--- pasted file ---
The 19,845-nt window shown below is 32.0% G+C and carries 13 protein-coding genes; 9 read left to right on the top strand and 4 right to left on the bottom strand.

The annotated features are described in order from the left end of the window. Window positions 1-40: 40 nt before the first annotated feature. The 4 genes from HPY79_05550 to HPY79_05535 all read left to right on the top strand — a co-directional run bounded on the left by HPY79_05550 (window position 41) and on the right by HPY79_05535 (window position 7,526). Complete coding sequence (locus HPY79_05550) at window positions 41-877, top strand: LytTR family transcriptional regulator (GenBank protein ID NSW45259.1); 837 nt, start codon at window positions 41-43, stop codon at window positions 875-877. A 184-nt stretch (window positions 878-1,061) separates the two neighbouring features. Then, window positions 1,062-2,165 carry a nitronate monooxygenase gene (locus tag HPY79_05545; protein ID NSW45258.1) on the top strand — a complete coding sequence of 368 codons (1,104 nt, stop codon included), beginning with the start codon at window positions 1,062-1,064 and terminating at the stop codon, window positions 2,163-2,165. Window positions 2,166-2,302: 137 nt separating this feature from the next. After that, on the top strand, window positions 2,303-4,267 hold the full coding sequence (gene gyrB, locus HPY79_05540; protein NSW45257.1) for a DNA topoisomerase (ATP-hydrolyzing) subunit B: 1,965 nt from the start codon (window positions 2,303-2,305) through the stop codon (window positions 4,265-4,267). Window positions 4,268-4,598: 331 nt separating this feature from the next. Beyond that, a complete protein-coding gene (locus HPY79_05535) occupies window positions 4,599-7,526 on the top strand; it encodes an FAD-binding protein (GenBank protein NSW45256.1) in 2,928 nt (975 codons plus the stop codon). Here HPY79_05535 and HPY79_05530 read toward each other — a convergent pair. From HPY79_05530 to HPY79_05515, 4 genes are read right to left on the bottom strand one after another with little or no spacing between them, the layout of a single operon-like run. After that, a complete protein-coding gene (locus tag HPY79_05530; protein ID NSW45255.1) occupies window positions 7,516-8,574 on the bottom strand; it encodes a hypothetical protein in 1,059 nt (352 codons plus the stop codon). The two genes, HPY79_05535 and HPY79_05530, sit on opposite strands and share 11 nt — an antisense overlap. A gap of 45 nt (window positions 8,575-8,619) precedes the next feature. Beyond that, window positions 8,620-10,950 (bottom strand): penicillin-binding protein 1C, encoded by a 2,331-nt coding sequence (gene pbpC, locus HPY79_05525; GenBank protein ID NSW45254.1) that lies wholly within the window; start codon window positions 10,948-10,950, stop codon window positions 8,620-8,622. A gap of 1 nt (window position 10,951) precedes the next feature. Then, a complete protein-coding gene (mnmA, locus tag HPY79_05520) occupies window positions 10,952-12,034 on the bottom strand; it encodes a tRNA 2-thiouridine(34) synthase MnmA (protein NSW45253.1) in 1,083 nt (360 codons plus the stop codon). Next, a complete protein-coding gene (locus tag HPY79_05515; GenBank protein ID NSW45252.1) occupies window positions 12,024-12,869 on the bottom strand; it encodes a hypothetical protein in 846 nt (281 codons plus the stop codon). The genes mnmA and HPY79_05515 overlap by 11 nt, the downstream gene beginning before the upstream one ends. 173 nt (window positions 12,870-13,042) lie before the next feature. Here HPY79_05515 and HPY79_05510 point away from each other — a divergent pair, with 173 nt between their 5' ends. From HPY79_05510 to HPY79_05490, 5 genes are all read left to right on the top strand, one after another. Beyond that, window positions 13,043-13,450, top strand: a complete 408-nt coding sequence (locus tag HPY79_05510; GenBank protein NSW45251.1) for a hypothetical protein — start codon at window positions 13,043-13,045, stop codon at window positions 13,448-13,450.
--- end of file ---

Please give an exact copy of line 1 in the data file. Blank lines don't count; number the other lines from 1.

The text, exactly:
The 19,845-nt window shown below is 32.0% G+C and carries 13 protein-coding genes; 9 read left to right on the top strand and 4 right to left on the bottom strand.